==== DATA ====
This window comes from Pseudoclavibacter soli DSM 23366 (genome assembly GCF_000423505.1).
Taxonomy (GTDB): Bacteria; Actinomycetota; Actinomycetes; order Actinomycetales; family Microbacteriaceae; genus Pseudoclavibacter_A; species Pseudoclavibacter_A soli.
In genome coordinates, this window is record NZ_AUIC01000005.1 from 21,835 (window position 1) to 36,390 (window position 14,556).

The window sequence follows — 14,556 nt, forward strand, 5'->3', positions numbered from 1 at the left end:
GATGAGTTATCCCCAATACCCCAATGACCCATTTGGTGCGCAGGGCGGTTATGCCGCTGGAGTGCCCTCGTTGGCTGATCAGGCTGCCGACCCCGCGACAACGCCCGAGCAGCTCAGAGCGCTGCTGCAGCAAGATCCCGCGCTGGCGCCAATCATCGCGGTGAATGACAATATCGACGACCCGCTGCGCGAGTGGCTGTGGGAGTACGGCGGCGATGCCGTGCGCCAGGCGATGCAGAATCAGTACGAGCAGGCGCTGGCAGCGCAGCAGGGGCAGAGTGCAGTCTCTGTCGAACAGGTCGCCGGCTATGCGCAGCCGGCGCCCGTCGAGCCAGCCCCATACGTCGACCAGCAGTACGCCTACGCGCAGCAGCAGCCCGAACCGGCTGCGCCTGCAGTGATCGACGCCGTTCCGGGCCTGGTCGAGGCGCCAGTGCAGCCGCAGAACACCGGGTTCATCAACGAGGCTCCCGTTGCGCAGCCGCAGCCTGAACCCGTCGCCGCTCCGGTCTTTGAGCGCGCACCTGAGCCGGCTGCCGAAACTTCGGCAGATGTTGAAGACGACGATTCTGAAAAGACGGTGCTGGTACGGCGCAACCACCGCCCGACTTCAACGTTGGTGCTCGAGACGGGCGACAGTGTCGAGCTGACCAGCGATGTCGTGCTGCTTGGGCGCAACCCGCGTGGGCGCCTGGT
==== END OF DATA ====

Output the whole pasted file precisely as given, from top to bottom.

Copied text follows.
This window comes from Pseudoclavibacter soli DSM 23366 (genome assembly GCF_000423505.1).
Taxonomy (GTDB): Bacteria; Actinomycetota; Actinomycetes; order Actinomycetales; family Microbacteriaceae; genus Pseudoclavibacter_A; species Pseudoclavibacter_A soli.
In genome coordinates, this window is record NZ_AUIC01000005.1 from 21,835 (window position 1) to 36,390 (window position 14,556).

The window sequence follows — 14,556 nt, forward strand, 5'->3', positions numbered from 1 at the left end:
GATGAGTTATCCCCAATACCCCAATGACCCATTTGGTGCGCAGGGCGGTTATGCCGCTGGAGTGCCCTCGTTGGCTGATCAGGCTGCCGACCCCGCGACAACGCCCGAGCAGCTCAGAGCGCTGCTGCAGCAAGATCCCGCGCTGGCGCCAATCATCGCGGTGAATGACAATATCGACGACCCGCTGCGCGAGTGGCTGTGGGAGTACGGCGGCGATGCCGTGCGCCAGGCGATGCAGAATCAGTACGAGCAGGCGCTGGCAGCGCAGCAGGGGCAGAGTGCAGTCTCTGTCGAACAGGTCGCCGGCTATGCGCAGCCGGCGCCCGTCGAGCCAGCCCCATACGTCGACCAGCAGTACGCCTACGCGCAGCAGCAGCCCGAACCGGCTGCGCCTGCAGTGATCGACGCCGTTCCGGGCCTGGTCGAGGCGCCAGTGCAGCCGCAGAACACCGGGTTCATCAACGAGGCTCCCGTTGCGCAGCCGCAGCCTGAACCCGTCGCCGCTCCGGTCTTTGAGCGCGCACCTGAGCCGGCTGCCGAAACTTCGGCAGATGTTGAAGACGACGATTCTGAAAAGACGGTGCTGGTACGGCGCAACCACCGCCCGACTTCAACGTTGGTGCTCGAGACGGGCGACAGTGTCGAGCTGACCAGCGATGTCGTGCTGCTTGGGCGCAACCCGCGTGGGCGCCTGGT